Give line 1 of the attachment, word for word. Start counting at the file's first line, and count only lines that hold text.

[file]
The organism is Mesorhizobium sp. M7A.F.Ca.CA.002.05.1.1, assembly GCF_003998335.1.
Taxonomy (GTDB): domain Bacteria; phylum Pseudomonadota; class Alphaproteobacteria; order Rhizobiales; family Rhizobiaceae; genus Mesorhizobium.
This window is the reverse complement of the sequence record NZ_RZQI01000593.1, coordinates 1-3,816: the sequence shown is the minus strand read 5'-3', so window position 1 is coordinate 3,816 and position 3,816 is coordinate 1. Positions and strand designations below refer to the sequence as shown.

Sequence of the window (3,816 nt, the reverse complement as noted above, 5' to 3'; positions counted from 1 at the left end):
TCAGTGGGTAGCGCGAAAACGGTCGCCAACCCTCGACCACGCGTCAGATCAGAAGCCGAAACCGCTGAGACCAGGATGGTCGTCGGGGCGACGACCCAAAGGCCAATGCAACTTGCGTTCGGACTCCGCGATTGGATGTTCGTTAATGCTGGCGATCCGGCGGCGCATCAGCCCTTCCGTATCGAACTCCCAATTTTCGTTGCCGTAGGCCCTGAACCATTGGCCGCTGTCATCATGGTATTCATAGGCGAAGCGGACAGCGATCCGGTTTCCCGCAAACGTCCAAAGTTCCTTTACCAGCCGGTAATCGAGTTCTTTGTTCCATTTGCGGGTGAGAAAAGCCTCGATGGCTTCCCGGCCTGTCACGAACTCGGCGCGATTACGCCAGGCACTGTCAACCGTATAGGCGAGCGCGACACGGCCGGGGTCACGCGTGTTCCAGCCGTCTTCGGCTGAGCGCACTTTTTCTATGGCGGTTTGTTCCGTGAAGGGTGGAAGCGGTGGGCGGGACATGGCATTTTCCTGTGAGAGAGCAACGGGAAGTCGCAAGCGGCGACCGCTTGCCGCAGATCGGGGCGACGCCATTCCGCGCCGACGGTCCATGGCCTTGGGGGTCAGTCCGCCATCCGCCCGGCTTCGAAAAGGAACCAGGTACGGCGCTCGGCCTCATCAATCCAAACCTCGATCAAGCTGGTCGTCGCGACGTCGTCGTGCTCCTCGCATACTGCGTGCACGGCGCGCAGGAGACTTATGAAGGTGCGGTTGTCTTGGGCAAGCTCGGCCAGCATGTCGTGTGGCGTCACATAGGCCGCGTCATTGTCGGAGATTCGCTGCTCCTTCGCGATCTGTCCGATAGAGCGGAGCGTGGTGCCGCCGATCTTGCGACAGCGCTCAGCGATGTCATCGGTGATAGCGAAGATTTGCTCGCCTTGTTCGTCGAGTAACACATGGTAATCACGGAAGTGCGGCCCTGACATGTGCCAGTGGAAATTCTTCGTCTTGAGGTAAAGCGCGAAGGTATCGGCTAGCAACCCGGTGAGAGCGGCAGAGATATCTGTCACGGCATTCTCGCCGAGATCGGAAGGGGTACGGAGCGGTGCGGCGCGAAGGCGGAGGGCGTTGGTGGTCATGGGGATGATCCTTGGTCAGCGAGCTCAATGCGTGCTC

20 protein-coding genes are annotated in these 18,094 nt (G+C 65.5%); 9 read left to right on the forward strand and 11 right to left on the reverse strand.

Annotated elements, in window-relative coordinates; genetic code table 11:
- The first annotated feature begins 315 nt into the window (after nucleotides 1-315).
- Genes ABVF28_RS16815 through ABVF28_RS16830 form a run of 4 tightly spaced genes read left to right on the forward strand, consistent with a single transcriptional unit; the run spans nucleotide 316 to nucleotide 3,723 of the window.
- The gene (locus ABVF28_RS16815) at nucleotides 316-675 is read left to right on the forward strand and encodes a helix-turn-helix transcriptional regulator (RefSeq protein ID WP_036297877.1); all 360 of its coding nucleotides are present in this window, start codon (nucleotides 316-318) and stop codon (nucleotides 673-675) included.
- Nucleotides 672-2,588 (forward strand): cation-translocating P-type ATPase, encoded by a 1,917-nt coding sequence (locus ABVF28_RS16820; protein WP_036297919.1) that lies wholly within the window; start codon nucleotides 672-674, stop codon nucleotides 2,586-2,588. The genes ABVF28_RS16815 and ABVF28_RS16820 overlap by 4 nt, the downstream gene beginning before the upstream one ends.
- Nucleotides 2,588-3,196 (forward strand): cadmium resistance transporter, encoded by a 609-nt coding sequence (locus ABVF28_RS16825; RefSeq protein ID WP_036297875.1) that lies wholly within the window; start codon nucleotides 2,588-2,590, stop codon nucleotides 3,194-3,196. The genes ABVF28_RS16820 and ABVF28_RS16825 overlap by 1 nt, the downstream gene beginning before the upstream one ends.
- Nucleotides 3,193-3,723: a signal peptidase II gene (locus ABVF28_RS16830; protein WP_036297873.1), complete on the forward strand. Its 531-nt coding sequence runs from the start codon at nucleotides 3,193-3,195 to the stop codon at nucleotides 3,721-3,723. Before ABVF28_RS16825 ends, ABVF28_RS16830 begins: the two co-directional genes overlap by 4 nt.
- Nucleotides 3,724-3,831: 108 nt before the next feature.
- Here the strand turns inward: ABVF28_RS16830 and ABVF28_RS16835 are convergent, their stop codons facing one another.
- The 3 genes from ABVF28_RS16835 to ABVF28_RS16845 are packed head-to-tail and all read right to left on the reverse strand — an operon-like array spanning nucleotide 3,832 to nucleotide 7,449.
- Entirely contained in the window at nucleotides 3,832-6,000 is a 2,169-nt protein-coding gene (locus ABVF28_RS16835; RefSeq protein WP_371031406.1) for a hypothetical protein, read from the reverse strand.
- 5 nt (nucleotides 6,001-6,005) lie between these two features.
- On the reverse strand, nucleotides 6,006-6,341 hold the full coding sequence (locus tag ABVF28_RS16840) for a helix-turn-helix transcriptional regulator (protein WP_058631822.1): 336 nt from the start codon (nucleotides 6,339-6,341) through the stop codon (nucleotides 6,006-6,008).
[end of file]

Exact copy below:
The organism is Mesorhizobium sp. M7A.F.Ca.CA.002.05.1.1, assembly GCF_003998335.1.